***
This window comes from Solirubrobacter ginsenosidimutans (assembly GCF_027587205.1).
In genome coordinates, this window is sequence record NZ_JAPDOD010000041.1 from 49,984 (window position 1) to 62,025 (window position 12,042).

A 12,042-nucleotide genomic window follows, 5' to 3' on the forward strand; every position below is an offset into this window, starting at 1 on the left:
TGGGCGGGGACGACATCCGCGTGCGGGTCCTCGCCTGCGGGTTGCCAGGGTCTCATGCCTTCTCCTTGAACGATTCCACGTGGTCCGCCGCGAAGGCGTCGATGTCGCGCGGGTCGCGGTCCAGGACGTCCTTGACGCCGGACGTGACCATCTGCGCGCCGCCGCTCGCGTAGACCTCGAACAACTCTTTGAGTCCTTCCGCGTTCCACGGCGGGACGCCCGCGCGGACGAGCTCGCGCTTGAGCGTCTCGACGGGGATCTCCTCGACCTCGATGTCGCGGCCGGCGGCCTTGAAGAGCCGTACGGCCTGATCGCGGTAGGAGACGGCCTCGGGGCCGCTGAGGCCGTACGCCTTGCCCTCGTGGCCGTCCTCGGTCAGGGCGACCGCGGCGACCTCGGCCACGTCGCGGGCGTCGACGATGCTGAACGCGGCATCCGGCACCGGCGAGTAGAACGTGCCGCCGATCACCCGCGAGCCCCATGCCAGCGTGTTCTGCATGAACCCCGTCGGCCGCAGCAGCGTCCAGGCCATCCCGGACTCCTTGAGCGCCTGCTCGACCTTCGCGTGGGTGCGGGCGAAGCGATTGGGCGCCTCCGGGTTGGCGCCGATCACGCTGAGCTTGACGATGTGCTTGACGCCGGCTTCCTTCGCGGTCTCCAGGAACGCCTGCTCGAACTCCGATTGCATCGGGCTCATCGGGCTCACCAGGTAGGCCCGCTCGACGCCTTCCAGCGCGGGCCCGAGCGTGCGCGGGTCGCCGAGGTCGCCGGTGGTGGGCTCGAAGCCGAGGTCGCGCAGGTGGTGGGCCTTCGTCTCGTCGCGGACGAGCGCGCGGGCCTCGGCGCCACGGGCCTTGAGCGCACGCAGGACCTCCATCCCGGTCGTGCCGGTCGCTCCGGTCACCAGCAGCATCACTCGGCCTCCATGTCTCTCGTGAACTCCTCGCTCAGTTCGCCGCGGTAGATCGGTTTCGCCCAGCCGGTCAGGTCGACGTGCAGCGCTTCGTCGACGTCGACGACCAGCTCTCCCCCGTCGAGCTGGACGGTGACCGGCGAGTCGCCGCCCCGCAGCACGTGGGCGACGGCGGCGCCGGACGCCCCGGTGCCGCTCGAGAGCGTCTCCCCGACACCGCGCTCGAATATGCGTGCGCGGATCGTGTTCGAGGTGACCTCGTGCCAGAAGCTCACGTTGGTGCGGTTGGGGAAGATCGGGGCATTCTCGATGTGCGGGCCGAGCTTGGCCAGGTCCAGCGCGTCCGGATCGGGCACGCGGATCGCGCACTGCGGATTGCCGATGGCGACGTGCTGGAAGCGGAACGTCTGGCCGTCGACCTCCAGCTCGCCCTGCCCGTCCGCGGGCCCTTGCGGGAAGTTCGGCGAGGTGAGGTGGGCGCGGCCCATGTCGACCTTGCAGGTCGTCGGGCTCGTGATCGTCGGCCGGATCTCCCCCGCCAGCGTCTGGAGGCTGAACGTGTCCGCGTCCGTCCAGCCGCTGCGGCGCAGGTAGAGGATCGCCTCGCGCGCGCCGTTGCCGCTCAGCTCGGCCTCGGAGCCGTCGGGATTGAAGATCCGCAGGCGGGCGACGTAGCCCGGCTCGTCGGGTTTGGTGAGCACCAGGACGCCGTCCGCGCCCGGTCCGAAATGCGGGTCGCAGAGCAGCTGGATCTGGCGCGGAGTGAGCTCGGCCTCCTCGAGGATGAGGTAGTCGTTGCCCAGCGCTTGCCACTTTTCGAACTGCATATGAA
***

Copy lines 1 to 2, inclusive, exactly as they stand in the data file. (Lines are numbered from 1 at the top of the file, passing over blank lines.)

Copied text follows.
This window comes from Solirubrobacter ginsenosidimutans (assembly GCF_027587205.1).
In genome coordinates, this window is sequence record NZ_JAPDOD010000041.1 from 49,984 (window position 1) to 62,025 (window position 12,042).